I don't think the communist regime can survive the deaths of the Castro Brothers. Let's hope that the change will put ordinary Cubans in charge of their sovereignty. They don't need "tutors", neither from Washington, Madrid nor Miami. And certainly not from Caracas.
Julián Rojas is a photographer for El País, the most influential Spanish language newspaper in the world. Above are three of his recent photos, treating very different, almost antithetical subjects, all of which, nonetheless, share a concern with economics and people in situations of extreme duress. First we see a portrait of two undocumented immigrants (los sin papeles) awaiting deportation in a detention center in Algeciras. These desperate workers have become expendable in the current financial disaster. In the middle photo we see the most famous bullfighter of the day, José Tomás, just escaping a fatal and thoroughly nightmarish goring on Easter Sunday (!) here in Málaga. (Asun was there.) Look closely and note where the bull's right horn is! Yycchs!, that was a close call! Tomas' willingness to take these risks, along with his extraordinary artistry, have brought him tremendous wealth and fame. The last photo shows a line of women crossing from Ceuta, one of Spain's two cities on the coast of Africa across the Strait of Gibraltar, back into Morocco. They go into general merchandise warehouses and load up with a variety of consumer products that they carry into Morocco, thus avoiding heavy customs tariffs for the sellers. They make good money, by Moroccan standards, but it's dangerous work. Apart from the great physical toll (they carry up to sixty pounds), sometimes the border crossing suffers "stampedes", probably provoked, to distract the police so some of them can avoid inspection. Last week two women were killed in a stampede. Julián's photo is rich with irony by virtue of capturing majestically the very straight line the women form. Are they soldiers? Tourists? Obedient like mules? The scene's tragic context offers a minor but poignant glimpse of our globalized world.
Yes, Julián is a tremendous photographer, but more importantly for me, he's also a good friend, and a more generous soul is hard to imagine. Last night we shared a great dinner over at Murphy's with Asun, Antonio and Maria del Mar. Julián regaled me with two bottles of extraordinary olive oil from his town, Jaén. I just had a little with breakfast. Ohhh!!! Thank you, Julián!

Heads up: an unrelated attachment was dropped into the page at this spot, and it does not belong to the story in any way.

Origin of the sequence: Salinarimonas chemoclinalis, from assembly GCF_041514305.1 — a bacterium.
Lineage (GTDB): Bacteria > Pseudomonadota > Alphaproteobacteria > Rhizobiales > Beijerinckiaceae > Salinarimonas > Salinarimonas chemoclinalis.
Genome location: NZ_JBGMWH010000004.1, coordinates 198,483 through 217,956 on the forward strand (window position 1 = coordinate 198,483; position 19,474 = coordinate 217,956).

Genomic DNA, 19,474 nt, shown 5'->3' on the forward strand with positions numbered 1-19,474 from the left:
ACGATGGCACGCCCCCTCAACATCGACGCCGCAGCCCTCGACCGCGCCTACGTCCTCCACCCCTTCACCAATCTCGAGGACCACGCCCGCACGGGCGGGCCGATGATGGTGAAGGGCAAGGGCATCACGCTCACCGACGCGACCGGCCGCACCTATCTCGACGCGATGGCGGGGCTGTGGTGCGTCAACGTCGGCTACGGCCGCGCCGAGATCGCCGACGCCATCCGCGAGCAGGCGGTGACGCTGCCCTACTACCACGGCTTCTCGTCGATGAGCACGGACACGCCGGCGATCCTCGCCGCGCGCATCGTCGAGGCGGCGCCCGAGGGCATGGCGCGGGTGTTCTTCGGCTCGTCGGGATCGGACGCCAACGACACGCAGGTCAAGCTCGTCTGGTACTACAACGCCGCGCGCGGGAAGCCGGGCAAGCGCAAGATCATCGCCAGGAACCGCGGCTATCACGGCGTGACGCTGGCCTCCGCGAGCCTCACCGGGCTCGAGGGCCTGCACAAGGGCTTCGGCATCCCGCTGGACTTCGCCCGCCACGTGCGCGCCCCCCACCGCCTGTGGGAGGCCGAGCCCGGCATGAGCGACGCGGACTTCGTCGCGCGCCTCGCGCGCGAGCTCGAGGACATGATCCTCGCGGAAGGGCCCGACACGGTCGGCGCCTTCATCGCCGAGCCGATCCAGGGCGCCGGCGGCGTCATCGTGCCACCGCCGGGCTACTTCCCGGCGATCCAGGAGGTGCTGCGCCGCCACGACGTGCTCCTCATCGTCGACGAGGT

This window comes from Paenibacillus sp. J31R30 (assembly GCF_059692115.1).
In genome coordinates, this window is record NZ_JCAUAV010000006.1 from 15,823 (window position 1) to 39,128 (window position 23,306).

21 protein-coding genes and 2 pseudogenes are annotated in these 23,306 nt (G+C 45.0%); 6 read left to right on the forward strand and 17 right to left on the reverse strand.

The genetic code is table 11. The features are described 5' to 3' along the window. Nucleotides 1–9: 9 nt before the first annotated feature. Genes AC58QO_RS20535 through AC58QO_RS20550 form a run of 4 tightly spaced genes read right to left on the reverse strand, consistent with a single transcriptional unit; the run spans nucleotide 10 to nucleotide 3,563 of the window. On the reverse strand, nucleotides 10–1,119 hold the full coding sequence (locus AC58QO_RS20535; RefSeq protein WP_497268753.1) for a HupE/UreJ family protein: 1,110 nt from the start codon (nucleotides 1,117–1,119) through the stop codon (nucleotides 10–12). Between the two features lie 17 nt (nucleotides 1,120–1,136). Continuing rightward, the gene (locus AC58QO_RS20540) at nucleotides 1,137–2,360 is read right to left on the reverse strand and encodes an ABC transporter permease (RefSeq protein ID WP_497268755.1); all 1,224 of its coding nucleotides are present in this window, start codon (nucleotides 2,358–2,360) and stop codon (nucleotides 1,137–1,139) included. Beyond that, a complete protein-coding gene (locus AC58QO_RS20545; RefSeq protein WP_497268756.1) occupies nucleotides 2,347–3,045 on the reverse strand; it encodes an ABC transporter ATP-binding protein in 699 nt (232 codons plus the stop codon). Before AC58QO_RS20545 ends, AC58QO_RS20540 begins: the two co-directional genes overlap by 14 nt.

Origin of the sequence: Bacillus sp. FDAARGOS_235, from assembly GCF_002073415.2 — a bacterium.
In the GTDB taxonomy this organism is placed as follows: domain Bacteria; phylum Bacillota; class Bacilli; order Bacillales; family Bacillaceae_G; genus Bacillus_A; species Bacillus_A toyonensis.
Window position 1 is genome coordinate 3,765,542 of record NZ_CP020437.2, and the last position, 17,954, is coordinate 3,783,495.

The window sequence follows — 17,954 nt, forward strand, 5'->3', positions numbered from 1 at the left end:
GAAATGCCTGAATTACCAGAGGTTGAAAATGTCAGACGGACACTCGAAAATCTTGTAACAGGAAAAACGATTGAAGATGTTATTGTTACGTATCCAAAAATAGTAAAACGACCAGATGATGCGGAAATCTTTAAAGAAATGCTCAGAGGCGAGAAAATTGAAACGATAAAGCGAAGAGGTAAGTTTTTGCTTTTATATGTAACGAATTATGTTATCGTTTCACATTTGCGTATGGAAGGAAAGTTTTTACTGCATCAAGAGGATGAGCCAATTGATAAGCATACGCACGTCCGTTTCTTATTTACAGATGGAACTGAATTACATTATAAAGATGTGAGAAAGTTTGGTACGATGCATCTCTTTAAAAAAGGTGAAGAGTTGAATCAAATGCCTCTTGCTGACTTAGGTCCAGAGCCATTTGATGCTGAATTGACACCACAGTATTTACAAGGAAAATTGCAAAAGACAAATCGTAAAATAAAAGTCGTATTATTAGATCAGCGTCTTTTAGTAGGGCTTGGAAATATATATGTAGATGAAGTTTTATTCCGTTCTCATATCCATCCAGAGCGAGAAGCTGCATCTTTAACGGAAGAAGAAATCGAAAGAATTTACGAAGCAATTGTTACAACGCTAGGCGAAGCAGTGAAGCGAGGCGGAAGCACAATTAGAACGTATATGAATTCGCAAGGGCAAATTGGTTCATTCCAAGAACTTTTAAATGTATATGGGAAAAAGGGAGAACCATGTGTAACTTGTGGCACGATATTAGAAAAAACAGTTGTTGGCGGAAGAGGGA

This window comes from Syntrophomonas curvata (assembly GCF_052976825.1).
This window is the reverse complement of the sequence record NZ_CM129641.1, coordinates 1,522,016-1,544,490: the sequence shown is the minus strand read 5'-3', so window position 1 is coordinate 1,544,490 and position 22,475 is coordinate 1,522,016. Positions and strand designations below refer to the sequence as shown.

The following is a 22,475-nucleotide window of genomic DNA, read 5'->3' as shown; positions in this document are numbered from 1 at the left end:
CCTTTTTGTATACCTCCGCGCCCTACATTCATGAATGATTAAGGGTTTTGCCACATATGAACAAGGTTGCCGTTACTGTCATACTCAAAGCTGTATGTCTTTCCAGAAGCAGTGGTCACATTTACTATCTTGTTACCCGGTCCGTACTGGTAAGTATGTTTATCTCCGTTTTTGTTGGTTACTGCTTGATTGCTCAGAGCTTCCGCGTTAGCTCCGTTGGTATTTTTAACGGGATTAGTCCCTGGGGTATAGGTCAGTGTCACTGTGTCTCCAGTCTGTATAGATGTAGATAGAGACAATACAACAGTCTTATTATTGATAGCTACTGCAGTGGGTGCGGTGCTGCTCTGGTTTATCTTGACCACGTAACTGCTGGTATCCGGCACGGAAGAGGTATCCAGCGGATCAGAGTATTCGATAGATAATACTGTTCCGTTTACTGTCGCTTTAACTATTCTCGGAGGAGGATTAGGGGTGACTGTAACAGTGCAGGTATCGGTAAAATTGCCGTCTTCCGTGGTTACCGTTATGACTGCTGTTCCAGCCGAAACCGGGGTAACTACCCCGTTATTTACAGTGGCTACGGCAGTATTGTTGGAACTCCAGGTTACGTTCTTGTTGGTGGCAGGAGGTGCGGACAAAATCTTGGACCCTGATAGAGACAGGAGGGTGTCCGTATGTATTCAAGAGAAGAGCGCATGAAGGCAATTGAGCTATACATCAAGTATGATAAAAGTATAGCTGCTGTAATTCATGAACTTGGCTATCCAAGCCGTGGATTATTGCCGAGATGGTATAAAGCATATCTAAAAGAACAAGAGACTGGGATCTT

This morning newspapers all over the world will have headlines about the tragic Air France accident somewhere over the atlantic ocean. These accidents are extremely rare and that's a major reason news media consider them attention worthy. We were talking about this last night, about how the loss of life on highways is exponentially greater and constitutes a much bigger safety problem, but because it is sadly so routine, the constant "trickle" of car crash deaths has little repercussion in the press. Air travel has become routine for tens (hundreds?) of millions of people around the world. It's a defining characteristic of our age and we take for granted its ultrahigh degree of safety. I worry much more about our girls crossing the street than I do about them getting on a plane. And they do get on planes. And trains, buses, and hop into cars... This morning Alma is in New York, Cristina is in London, and Daniela is in Madrid. Subway, Underground, Metro... they'll get around. (Mom and Dad are the catetos: we'll just walk today-Malaga's metro is under construction but is still a couple of years away.) This geographical dispersal is sometimes a little disconcerting, but I guess it's for good reasons. It's our little decentralization phenomenon. I trust we will all coincide at some point later this summer. We have to be centered on some level. The home as physical gravitation point has been greatly weakened in our age, especially in US society. So we need alternative centers. The telephone, email, video chats, etc., all become very important. As does the imagination. (In the photo, dawn from Alma's bedroom on East 25th Street.)